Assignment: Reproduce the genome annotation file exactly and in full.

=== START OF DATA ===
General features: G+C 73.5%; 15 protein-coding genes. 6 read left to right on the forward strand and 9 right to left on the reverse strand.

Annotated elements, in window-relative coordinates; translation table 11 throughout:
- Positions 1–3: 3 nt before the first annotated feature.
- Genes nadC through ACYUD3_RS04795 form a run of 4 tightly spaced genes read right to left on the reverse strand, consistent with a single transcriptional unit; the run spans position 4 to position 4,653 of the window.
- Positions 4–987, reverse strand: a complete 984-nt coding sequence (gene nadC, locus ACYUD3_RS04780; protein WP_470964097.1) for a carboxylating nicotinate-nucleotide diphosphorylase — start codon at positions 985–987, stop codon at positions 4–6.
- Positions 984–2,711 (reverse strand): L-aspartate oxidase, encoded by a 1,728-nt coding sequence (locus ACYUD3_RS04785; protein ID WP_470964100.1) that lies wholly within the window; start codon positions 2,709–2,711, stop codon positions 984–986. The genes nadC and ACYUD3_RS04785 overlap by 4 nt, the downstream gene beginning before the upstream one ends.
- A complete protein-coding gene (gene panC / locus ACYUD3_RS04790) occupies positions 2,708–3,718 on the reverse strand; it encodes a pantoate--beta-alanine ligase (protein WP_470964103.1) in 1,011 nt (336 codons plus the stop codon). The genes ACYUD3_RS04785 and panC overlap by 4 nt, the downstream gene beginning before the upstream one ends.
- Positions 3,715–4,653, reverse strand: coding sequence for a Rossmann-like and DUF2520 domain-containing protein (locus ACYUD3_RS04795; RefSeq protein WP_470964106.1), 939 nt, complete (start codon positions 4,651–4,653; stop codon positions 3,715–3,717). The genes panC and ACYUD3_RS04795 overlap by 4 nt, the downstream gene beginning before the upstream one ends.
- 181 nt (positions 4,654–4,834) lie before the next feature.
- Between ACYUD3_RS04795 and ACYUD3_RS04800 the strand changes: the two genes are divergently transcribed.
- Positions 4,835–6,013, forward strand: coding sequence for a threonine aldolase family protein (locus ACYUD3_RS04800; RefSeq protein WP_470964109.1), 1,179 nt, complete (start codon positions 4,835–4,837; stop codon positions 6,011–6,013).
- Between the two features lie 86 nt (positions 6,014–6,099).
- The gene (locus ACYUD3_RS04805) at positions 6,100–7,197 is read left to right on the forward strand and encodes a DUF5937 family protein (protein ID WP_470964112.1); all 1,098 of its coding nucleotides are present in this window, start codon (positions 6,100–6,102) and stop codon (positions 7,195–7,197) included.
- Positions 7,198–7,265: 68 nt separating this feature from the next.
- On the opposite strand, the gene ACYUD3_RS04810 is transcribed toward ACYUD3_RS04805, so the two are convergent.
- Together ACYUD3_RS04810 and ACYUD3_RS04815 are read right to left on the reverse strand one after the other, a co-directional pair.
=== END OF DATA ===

General features: G+C 73.5%; 15 protein-coding genes. 6 read left to right on the forward strand and 9 right to left on the reverse strand.

Annotated elements, in window-relative coordinates; translation table 11 throughout:
- Positions 1–3: 3 nt before the first annotated feature.
- Genes nadC through ACYUD3_RS04795 form a run of 4 tightly spaced genes read right to left on the reverse strand, consistent with a single transcriptional unit; the run spans position 4 to position 4,653 of the window.
- Positions 4–987, reverse strand: a complete 984-nt coding sequence (gene nadC, locus ACYUD3_RS04780; protein WP_470964097.1) for a carboxylating nicotinate-nucleotide diphosphorylase — start codon at positions 985–987, stop codon at positions 4–6.
- Positions 984–2,711 (reverse strand): L-aspartate oxidase, encoded by a 1,728-nt coding sequence (locus ACYUD3_RS04785; protein ID WP_470964100.1) that lies wholly within the window; start codon positions 2,709–2,711, stop codon positions 984–986. The genes nadC and ACYUD3_RS04785 overlap by 4 nt, the downstream gene beginning before the upstream one ends.
- A complete protein-coding gene (gene panC / locus ACYUD3_RS04790) occupies positions 2,708–3,718 on the reverse strand; it encodes a pantoate--beta-alanine ligase (protein WP_470964103.1) in 1,011 nt (336 codons plus the stop codon). The genes ACYUD3_RS04785 and panC overlap by 4 nt, the downstream gene beginning before the upstream one ends.
- Positions 3,715–4,653, reverse strand: coding sequence for a Rossmann-like and DUF2520 domain-containing protein (locus ACYUD3_RS04795; RefSeq protein WP_470964106.1), 939 nt, complete (start codon positions 4,651–4,653; stop codon positions 3,715–3,717). The genes panC and ACYUD3_RS04795 overlap by 4 nt, the downstream gene beginning before the upstream one ends.
- 181 nt (positions 4,654–4,834) lie before the next feature.
- Between ACYUD3_RS04795 and ACYUD3_RS04800 the strand changes: the two genes are divergently transcribed.
- Positions 4,835–6,013, forward strand: coding sequence for a threonine aldolase family protein (locus ACYUD3_RS04800; RefSeq protein WP_470964109.1), 1,179 nt, complete (start codon positions 4,835–4,837; stop codon positions 6,011–6,013).
- Between the two features lie 86 nt (positions 6,014–6,099).
- The gene (locus ACYUD3_RS04805) at positions 6,100–7,197 is read left to right on the forward strand and encodes a DUF5937 family protein (protein ID WP_470964112.1); all 1,098 of its coding nucleotides are present in this window, start codon (positions 6,100–6,102) and stop codon (positions 7,195–7,197) included.
- Positions 7,198–7,265: 68 nt separating this feature from the next.
- On the opposite strand, the gene ACYUD3_RS04810 is transcribed toward ACYUD3_RS04805, so the two are convergent.
- Together ACYUD3_RS04810 and ACYUD3_RS04815 are read right to left on the reverse strand one after the other, a co-directional pair.